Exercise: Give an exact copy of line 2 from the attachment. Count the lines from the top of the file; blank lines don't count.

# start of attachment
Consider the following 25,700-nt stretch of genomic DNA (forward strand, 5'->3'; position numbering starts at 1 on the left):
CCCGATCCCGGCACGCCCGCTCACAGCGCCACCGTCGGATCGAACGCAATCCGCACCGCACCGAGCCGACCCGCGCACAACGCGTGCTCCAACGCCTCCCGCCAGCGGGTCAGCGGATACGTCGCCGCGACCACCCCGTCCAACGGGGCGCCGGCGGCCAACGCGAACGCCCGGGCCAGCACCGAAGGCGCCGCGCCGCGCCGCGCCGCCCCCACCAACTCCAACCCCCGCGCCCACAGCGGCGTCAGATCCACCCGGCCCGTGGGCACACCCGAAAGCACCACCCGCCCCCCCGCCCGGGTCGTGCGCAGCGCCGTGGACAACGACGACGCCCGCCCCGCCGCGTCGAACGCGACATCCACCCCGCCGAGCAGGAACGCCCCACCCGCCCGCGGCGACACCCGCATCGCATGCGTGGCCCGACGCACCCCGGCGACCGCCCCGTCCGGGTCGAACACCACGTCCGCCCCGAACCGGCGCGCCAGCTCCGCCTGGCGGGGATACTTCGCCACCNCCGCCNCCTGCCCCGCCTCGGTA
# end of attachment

CCCGATCCCGGCACGCCCGCTCACAGCGCCACCGTCGGATCGAACGCAATCCGCACCGCACCGAGCCGACCCGCGCACAACGCGTGCTCCAACGCCTCCCGCCAGCGGGTCAGCGGATACGTCGCCGCGACCACCCCGTCCAACGGGGCGCCGGCGGCCAACGCGAACGCCCGGGCCAGCACCGAAGGCGCCGCGCCGCGCCGCGCCGCCCCCACCAACTCCAACCCCCGCGCCCACAGCGGCGTCAGATCCACCCGGCCCGTGGGCACACCCGAAAGCACCACCCGCCCCCCCGCCCGGGTCGTGCGCAGCGCCGTGGACAACGACGACGCCCGCCCCGCCGCGTCGAACGCGACATCCACCCCGCCGAGCAGGAACGCCCCACCCGCCCGCGGCGACACCCGCATCGCATGCGTGGCCCGACGCACCCCGGCGACCGCCCCGTCCGGGTCGAACACCACGTCCGCCCCGAACCGGCGCGCCAGCTCCGCCTGGCGGGGATACTTCGCCACCNCCGCCNCCTGCCCCGCCTCGGTA